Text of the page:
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Politics is a nasty business and attack ads have become a staple of the modern political campaign. One of the earliest and most famous of the modern era was the 1964 “Daisy” commercial, which featured a little girl pulling peddles off a flower, before being incinerated by a nuclear bomb, and urging the viewer to vote for Lyndon B. Johnson.
Canadians are no stranger to this type of advertising either. Campaigning against free trade in 1988, the Liberals ran an ad that showed the Canadian border being erased. The Progressive Conservatives fired back in 1993 with a below-the-belt punch in which viewers were asked whether Jean Chrétien’s face looked prime ministerial enough.
There’s no question our political discourse would be greatly improved if politicians talked more about the issues, instead of attacking each others character. Gearing up for the Oct. 6, provincial election, Ontario NDP Leader Andrea Horwath called for an end to political attack ads.
“Let’s bring some civility back to our politics,” said NDP MPP Michael Prue, who was discussing the subject on The Arlene Bynon Show. “Let us be the first one to say, ‘we are going down the wrong road as a society.’ What we need to do is to have really good dialogue around issues.”
I heard this while driving in my car and looked out the window to see if hell — I mean Toronto — had frozen over, because I don’t usually agree with the NDP. But then came the kicker. In true socialist fashion, the NDP doesn’t want to set an example by raising the level of discourse and refusing to run ads that attack other candidates on a personal level. Ms. Horwath and her party want to forcibly create a level playing field by banning all political advertisements before an election campaign, even ones that are paid for by third-party interest groups.
The U.S. Supreme Court recently dealt with this issue in the Citizens United case. The case was over whether the group Citizens United could be found in violation of election laws that limit the amount of money third-parties can spend on advertising, for producing a video that was critical of Hilary Clinton.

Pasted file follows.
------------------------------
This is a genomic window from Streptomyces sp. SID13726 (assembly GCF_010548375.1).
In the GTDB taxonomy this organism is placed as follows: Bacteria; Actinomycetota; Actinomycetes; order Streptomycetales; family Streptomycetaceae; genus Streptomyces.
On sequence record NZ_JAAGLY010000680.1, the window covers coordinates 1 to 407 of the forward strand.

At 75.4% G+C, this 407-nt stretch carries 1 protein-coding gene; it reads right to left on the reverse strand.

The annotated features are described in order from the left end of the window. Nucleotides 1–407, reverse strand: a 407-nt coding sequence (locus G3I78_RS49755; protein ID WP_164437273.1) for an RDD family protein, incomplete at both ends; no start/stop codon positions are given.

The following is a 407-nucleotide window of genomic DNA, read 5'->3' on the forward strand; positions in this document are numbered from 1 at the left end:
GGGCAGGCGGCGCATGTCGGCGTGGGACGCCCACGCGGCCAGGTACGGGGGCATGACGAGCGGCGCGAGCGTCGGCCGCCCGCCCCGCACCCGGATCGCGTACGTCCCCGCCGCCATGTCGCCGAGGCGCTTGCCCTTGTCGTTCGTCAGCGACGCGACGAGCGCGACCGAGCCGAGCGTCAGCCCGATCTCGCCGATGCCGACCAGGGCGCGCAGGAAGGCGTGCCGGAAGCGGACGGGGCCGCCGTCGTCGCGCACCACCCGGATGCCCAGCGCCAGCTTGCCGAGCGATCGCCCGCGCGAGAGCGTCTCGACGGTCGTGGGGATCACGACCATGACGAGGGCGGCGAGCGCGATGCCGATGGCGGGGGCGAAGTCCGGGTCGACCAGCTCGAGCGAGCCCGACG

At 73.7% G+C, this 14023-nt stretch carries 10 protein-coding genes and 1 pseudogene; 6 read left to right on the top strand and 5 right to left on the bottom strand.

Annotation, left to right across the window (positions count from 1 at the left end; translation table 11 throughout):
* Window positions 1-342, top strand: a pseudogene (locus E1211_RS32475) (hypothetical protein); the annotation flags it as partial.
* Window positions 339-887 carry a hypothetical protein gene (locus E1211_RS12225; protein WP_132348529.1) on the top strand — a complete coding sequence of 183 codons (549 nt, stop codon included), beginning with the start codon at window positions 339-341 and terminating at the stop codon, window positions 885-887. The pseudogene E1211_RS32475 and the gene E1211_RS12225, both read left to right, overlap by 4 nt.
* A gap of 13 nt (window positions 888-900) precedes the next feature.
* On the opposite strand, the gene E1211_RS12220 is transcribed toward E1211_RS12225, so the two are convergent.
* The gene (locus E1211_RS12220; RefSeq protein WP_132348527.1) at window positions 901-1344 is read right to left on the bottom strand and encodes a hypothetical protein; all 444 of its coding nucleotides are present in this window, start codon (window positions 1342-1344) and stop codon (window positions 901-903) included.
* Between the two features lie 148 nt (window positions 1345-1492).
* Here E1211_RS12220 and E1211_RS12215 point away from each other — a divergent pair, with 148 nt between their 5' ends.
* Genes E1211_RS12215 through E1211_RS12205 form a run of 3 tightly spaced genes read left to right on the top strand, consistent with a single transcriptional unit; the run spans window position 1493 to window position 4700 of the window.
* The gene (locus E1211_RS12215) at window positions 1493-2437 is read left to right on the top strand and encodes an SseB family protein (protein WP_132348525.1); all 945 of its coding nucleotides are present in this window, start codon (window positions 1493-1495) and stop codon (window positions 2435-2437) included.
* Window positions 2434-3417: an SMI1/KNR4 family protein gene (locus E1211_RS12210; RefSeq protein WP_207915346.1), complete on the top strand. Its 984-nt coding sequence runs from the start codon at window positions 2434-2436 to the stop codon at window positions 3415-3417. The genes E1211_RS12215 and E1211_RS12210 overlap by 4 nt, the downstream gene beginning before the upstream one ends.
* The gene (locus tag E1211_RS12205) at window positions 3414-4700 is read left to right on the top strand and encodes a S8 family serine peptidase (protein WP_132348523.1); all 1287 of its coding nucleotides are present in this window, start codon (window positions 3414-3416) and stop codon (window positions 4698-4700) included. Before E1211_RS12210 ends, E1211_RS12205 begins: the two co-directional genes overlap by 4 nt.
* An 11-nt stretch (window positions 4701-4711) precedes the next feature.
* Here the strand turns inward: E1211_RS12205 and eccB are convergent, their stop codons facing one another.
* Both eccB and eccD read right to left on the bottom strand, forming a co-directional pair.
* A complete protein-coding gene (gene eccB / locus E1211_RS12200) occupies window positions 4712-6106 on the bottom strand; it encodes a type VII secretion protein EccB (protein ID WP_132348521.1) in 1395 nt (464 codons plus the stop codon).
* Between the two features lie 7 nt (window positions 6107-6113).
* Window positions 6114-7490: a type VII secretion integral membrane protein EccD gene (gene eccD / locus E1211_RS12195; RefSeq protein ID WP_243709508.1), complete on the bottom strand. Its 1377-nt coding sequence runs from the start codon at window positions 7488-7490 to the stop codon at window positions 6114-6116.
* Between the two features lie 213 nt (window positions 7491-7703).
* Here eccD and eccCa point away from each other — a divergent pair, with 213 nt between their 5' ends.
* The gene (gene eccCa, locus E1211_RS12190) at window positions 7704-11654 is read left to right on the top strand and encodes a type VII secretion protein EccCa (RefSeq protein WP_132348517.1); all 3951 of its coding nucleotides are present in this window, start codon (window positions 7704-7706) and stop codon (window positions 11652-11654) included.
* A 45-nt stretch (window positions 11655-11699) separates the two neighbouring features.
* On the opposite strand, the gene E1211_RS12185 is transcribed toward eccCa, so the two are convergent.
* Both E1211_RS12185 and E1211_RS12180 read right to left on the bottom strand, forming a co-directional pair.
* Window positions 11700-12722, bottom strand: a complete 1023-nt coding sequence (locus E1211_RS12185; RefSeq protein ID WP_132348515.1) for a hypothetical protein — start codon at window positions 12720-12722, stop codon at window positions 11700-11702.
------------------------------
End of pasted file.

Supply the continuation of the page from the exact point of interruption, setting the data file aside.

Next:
The court correctly stated that groups of individuals should have the right to make their political views known before an election, so long as they are not coordinating with a political campaign. Therefore, limiting corporations, non-profit organizations and unions from advertising violated the free speech rights of those involved in the groups.
And why not? Free speech is a fundamental element of any democracy. Allowing people to freely debate the issues of the day is how we arrive at the truth and it is ultimately our only means of keeping our government accountable. More speech is never a bad thing.
The NDP are essentially saying that you and I (and the rest of the proletariat) cannot think for ourselves; that we cannot sort through the various political messages we receive and make up our own minds about who to vote for. If this were the case, then the entire democratic experiment will have been a big waste of time.
Might as well go with the NDP plan and have the government we elect tell us who to vote for, or give up on the whole thing altogether and have the experts in the Politburo centrally plan our lives for us. What’s next, journalists against a free press? … Unfortunately.
Last week, the Quebec government proposed imposing a separate class of journalists who would be given preferential access to government officials, so long as they meet certain criteria. In other words, members of the fourth estate, who are supposed to keep government accountable, would have to be licensed by the state before talking to government officials, who are supposed to work for everybody.
What kind of self-respecting journalists would be in favour of what is possibly the biggest threat to freedom of the press in this country since Alberta’s Accurate News and Information Act of 1937? If you answered the Fédération professionnelle des journalistes du Québec, a group that says it defends “freedom of the press and the public right to information,” you would be correct. That group has no problem with the idea, so long as it gets to decide who is and is not a “real” journalist.
Politicians have, by and large, never been big fans of free speech. But in the past couple weeks, we’ve seen politicians proposing measures that would give them a monopoly on ideas — and private organizations that are all too happy to get in on the action. And that is a scary development, indeed.